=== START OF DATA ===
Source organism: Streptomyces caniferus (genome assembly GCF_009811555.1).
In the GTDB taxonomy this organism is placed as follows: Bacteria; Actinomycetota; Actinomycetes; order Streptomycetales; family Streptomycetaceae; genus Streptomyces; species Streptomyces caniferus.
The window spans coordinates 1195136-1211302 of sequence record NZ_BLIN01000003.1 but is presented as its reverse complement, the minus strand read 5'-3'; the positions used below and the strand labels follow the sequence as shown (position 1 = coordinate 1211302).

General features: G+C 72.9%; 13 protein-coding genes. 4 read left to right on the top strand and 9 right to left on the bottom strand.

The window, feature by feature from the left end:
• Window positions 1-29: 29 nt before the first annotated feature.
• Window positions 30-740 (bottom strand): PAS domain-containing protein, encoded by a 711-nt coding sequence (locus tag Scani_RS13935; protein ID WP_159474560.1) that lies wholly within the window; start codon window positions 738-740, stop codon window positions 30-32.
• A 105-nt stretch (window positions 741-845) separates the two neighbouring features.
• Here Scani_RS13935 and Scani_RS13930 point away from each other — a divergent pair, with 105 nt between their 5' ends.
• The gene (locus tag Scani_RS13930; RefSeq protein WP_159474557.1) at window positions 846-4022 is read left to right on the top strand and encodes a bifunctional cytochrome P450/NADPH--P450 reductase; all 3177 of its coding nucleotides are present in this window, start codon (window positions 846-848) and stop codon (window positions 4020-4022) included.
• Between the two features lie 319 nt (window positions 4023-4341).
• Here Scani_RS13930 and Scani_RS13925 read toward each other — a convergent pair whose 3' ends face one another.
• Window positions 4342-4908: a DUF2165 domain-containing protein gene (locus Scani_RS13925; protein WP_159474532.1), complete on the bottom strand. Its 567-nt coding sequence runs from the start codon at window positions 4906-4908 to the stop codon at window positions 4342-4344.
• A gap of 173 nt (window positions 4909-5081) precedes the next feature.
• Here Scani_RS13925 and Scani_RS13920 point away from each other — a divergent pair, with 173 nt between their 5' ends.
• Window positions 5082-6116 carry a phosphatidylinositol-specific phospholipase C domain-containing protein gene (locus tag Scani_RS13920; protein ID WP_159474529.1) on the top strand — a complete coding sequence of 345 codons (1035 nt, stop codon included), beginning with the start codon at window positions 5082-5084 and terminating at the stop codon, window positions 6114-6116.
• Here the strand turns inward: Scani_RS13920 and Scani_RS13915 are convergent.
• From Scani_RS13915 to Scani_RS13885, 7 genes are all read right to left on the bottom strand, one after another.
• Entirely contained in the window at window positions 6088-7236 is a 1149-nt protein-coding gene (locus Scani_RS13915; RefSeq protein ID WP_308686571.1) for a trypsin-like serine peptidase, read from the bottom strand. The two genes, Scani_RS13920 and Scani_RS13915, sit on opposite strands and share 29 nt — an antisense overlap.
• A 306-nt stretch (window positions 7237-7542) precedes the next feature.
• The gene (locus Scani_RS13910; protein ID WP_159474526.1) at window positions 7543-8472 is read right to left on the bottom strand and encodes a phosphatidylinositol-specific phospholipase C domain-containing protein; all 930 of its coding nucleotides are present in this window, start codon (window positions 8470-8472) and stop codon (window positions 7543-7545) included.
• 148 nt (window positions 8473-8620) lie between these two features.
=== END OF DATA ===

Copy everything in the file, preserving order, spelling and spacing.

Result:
Source organism: Streptomyces caniferus (genome assembly GCF_009811555.1).
In the GTDB taxonomy this organism is placed as follows: Bacteria; Actinomycetota; Actinomycetes; order Streptomycetales; family Streptomycetaceae; genus Streptomyces; species Streptomyces caniferus.
The window spans coordinates 1195136-1211302 of sequence record NZ_BLIN01000003.1 but is presented as its reverse complement, the minus strand read 5'-3'; the positions used below and the strand labels follow the sequence as shown (position 1 = coordinate 1211302).

General features: G+C 72.9%; 13 protein-coding genes. 4 read left to right on the top strand and 9 right to left on the bottom strand.

The window, feature by feature from the left end:
• Window positions 1-29: 29 nt before the first annotated feature.
• Window positions 30-740 (bottom strand): PAS domain-containing protein, encoded by a 711-nt coding sequence (locus tag Scani_RS13935; protein ID WP_159474560.1) that lies wholly within the window; start codon window positions 738-740, stop codon window positions 30-32.
• A 105-nt stretch (window positions 741-845) separates the two neighbouring features.
• Here Scani_RS13935 and Scani_RS13930 point away from each other — a divergent pair, with 105 nt between their 5' ends.
• The gene (locus tag Scani_RS13930; RefSeq protein WP_159474557.1) at window positions 846-4022 is read left to right on the top strand and encodes a bifunctional cytochrome P450/NADPH--P450 reductase; all 3177 of its coding nucleotides are present in this window, start codon (window positions 846-848) and stop codon (window positions 4020-4022) included.
• Between the two features lie 319 nt (window positions 4023-4341).
• Here Scani_RS13930 and Scani_RS13925 read toward each other — a convergent pair whose 3' ends face one another.
• Window positions 4342-4908: a DUF2165 domain-containing protein gene (locus Scani_RS13925; protein WP_159474532.1), complete on the bottom strand. Its 567-nt coding sequence runs from the start codon at window positions 4906-4908 to the stop codon at window positions 4342-4344.
• A gap of 173 nt (window positions 4909-5081) precedes the next feature.
• Here Scani_RS13925 and Scani_RS13920 point away from each other — a divergent pair, with 173 nt between their 5' ends.
• Window positions 5082-6116 carry a phosphatidylinositol-specific phospholipase C domain-containing protein gene (locus tag Scani_RS13920; protein ID WP_159474529.1) on the top strand — a complete coding sequence of 345 codons (1035 nt, stop codon included), beginning with the start codon at window positions 5082-5084 and terminating at the stop codon, window positions 6114-6116.
• Here the strand turns inward: Scani_RS13920 and Scani_RS13915 are convergent.
• From Scani_RS13915 to Scani_RS13885, 7 genes are all read right to left on the bottom strand, one after another.
• Entirely contained in the window at window positions 6088-7236 is a 1149-nt protein-coding gene (locus Scani_RS13915; RefSeq protein ID WP_308686571.1) for a trypsin-like serine peptidase, read from the bottom strand. The two genes, Scani_RS13920 and Scani_RS13915, sit on opposite strands and share 29 nt — an antisense overlap.
• A 306-nt stretch (window positions 7237-7542) precedes the next feature.
• The gene (locus Scani_RS13910; protein ID WP_159474526.1) at window positions 7543-8472 is read right to left on the bottom strand and encodes a phosphatidylinositol-specific phospholipase C domain-containing protein; all 930 of its coding nucleotides are present in this window, start codon (window positions 8470-8472) and stop codon (window positions 7543-7545) included.
• 148 nt (window positions 8473-8620) lie between these two features.